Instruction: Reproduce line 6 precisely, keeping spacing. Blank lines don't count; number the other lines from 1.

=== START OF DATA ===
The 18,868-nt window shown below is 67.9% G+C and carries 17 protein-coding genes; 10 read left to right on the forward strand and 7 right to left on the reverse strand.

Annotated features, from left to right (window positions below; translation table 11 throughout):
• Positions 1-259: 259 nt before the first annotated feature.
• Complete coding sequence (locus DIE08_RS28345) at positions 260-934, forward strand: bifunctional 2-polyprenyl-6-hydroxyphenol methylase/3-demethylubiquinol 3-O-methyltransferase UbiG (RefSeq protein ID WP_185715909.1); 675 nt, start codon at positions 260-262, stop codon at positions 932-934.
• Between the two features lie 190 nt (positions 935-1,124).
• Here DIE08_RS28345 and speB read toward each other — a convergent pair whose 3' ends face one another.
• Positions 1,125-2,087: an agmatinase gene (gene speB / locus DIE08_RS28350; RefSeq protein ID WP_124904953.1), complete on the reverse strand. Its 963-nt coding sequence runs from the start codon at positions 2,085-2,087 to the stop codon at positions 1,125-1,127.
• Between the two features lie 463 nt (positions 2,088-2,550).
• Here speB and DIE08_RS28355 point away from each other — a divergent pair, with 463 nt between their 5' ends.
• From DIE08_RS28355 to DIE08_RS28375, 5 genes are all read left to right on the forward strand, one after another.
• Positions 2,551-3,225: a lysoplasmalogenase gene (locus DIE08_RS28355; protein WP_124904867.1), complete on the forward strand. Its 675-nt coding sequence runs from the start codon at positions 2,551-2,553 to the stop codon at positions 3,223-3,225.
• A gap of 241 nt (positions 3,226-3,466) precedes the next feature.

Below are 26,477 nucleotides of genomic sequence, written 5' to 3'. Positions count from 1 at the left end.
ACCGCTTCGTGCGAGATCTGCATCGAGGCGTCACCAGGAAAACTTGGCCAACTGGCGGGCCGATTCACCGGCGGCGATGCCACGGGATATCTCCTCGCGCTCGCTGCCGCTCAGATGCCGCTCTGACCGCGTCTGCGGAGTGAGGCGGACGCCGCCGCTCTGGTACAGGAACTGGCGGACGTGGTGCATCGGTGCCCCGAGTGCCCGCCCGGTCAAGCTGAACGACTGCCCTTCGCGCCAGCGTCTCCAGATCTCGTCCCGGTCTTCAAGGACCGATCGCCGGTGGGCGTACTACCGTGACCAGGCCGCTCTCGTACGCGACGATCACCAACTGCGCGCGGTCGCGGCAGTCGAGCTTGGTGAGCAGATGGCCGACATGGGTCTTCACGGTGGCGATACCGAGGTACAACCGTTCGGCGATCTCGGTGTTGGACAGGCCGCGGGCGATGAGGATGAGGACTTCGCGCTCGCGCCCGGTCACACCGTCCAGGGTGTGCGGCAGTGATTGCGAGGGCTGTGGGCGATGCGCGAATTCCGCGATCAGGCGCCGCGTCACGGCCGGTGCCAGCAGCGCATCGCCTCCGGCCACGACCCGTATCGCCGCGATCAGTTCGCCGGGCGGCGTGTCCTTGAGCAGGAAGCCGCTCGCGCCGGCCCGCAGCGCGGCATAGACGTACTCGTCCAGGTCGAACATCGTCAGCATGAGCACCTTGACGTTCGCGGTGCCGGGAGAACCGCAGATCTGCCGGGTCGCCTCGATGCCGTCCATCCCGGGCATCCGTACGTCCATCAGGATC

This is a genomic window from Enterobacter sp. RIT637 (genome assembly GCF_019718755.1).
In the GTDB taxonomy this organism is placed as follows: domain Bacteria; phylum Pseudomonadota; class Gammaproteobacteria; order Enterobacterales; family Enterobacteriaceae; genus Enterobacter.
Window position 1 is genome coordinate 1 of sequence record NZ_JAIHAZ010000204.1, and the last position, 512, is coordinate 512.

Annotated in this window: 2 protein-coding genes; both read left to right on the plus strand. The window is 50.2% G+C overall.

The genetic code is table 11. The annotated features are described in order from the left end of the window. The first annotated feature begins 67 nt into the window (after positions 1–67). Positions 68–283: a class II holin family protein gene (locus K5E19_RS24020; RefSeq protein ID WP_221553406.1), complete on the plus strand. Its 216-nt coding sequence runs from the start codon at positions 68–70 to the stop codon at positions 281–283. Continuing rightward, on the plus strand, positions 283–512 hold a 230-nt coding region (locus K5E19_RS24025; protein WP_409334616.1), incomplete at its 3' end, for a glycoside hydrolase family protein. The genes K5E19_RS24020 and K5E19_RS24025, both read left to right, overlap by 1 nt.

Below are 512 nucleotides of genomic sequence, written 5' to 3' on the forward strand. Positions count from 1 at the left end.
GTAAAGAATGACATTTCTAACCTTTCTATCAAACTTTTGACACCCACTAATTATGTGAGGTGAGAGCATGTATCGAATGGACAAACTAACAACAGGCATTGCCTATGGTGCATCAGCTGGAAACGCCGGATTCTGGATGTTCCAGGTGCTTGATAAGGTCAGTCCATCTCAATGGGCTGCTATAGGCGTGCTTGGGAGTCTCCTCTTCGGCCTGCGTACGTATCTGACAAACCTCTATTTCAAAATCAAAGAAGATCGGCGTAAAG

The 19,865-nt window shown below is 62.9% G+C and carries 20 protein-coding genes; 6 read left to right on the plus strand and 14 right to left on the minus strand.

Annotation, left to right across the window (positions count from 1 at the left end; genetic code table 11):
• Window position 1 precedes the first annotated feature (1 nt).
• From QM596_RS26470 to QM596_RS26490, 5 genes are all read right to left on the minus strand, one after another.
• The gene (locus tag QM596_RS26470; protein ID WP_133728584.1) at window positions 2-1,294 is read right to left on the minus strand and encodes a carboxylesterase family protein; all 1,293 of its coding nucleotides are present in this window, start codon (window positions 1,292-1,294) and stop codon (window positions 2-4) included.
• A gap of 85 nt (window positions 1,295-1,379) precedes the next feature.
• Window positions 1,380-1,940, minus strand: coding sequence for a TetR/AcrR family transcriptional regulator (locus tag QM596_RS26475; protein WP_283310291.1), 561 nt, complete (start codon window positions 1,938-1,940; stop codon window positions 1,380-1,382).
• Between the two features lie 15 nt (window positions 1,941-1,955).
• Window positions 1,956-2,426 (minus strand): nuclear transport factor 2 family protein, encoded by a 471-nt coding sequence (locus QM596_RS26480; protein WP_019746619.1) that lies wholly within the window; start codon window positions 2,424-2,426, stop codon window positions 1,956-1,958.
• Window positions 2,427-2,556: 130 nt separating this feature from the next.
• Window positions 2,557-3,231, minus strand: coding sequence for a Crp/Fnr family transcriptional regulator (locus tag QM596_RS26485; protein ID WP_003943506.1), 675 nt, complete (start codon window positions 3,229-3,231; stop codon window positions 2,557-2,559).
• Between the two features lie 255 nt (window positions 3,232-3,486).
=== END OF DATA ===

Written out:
• Here DIE08_RS28345 and speB read toward each other — a convergent pair whose 3' ends face one another.